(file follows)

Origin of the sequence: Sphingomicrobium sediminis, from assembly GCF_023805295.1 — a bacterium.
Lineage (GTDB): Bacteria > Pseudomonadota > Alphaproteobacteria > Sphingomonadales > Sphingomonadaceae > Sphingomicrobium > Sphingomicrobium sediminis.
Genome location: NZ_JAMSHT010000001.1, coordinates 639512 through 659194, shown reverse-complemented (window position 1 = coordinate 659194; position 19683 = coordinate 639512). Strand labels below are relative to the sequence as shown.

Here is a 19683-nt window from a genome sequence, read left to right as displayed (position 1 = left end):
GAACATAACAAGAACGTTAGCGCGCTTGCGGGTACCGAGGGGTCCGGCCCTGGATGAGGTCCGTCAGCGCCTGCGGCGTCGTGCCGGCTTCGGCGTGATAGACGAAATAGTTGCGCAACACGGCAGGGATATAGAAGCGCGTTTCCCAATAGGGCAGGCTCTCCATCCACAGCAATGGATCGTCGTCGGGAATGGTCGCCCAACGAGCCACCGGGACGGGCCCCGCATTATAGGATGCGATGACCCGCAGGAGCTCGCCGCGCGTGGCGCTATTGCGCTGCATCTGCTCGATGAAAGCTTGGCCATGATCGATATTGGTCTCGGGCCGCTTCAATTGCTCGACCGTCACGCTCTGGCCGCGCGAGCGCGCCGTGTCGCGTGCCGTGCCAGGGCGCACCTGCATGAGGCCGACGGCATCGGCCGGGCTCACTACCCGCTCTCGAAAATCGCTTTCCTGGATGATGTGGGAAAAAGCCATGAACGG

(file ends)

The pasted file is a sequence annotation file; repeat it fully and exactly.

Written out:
Origin of the sequence: Sphingomicrobium sediminis, from assembly GCF_023805295.1 — a bacterium.
Lineage (GTDB): Bacteria > Pseudomonadota > Alphaproteobacteria > Sphingomonadales > Sphingomonadaceae > Sphingomicrobium > Sphingomicrobium sediminis.
Genome location: NZ_JAMSHT010000001.1, coordinates 639512 through 659194, shown reverse-complemented (window position 1 = coordinate 659194; position 19683 = coordinate 639512). Strand labels below are relative to the sequence as shown.

Here is a 19683-nt window from a genome sequence, read left to right as displayed (position 1 = left end):
GAACATAACAAGAACGTTAGCGCGCTTGCGGGTACCGAGGGGTCCGGCCCTGGATGAGGTCCGTCAGCGCCTGCGGCGTCGTGCCGGCTTCGGCGTGATAGACGAAATAGTTGCGCAACACGGCAGGGATATAGAAGCGCGTTTCCCAATAGGGCAGGCTCTCCATCCACAGCAATGGATCGTCGTCGGGAATGGTCGCCCAACGAGCCACCGGGACGGGCCCCGCATTATAGGATGCGATGACCCGCAGGAGCTCGCCGCGCGTGGCGCTATTGCGCTGCATCTGCTCGATGAAAGCTTGGCCATGATCGATATTGGTCTCGGGCCGCTTCAATTGCTCGACCGTCACGCTCTGGCCGCGCGAGCGCGCCGTGTCGCGTGCCGTGCCAGGGCGCACCTGCATGAGGCCGACGGCATCGGCCGGGCTCACTACCCGCTCTCGAAAATCGCTTTCCTGGATGATGTGGGAAAAAGCCATGAACGG